Thursday, August 18, 2011

Mending and Hybridity

I've settled on the focus for my Magic Diaries cloth, and it is 'hybridity', an overly academic term for the notion that things whirled together in an overly accelerated and border-less world sometimes affix to each other.

Hybrid ideas and images appear in the mundane moments of day-to-day life, when ideas and images and things themselves are slowed down long enough to enter into some kind of relationship. I need a kind of creativity that responds to the possibility in those relationships. For me that creativity is 'mending'-putting together from fragments that have otherwise lost their moorings, or that have been released from those moorings.

Sometimes fragments that have otherwise lost their meaning and value.

I wonder. Is any mended cloth a hybrid? Is any cloth made from fragments with multiple and complex origins a hybrid?

And, here's the big question: is a hybrid cloth made today any different from a hybrid cloth we would all recognize as a 'traditional patchwork quilt' (for example). Does context- where we work from in the flow of time and ideas- matter? This part of the question matters for me- we live in a time when 'things' have such short lifespans, when their transition from 'new' to 'waste' is accelerated.

Is mending a way to deliberately stall the speeding up of that transition, the acceleration so characteristic of today? Can the creation of the hybrid mended cloth be a way to create new moorings, even in the face of processes that make that creation seem impossible?

So my Magic diaries cloth is, I guess, about the magic of mending things together. Not 'back together', just together. This is why found cloth and gifted cloth and second hand cloth and stuff that would be waste is so important to me I realize.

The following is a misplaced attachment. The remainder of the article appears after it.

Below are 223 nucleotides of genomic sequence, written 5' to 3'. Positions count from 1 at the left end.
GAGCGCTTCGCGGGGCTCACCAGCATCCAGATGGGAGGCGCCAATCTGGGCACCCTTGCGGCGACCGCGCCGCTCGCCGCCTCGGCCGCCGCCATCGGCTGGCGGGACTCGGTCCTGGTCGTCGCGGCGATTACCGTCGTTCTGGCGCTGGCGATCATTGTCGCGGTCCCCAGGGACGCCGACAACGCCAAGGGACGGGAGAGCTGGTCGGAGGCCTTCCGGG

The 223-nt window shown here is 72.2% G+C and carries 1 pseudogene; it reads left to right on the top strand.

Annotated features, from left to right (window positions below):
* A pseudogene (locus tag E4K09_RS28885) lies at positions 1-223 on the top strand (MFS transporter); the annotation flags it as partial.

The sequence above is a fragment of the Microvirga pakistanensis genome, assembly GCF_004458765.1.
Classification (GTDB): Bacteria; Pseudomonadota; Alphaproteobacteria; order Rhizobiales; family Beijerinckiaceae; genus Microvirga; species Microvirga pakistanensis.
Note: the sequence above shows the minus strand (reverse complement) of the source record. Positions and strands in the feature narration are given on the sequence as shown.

Friday, August 12, 2011

For The Magic Feather Project

This represents a long story, too long to send with it, but I'll share it here. One day about two years ago I saw two perfect little feathers falling from the sky. No, really. I was standing in a gravel parking lot that used to be a train station for a long defunct regional passenger line (the London and Port Stanley Railway). The Dog was sniffing around in the brush, I stopped to look at the clear blue sky. And these two little feathers just drifted slowly into my line of sight and landed at my feet.

I bristled with fear thinking "Gawd, I hope this isn't a sign, I'm not equipped to interpret signs....". I picked them up. Two perfect rust and grey breast feathers. Once I got my bearings again, holding them in my trembling hand, I noticed on the lightpost just out of my view, there was a Peregrine Falcon, now looking down at me, looking like she was thinking "What?". So this reminds me of a Falcon who may or may not have played a trick on me.

The base cloth is from a linen handkerchief I bought around the corner at Goodwill; the thread is white silk, some of it dyed with a fresh walnut I found on Sunday. I dyed the base cloth myself in my homemade, chemical free Indigo vat made in a jar I found up the street. So this also reminds me of foraging, and that being okay.

To the mail on Monday!

Sunday, August 7, 2011

Feathers of the Day

Yesterday Jude Hill invited everyone to share making her magic feathers. And so I was not too surprised to find these this morning on our walk. First a perfect Hawk feather, tinged with pink that doesn't appear in the photo.

And then this Crow's feather. A bit worn at the tip, maybe pulled out in a fight, maybe shed to grow a newer stronger one.

The Dog stopped for a rest, and I stood in the shade beside her and wondered about the colours I might need if I was going to make a feather based on these. Should I try to make them brown and a bit pink? Should I just make them white? Oh. The Dog had stopped under a walnut tree.

My white silk from Julie Northcott-Wilson arrived on Friday.

I'm kind of amazed.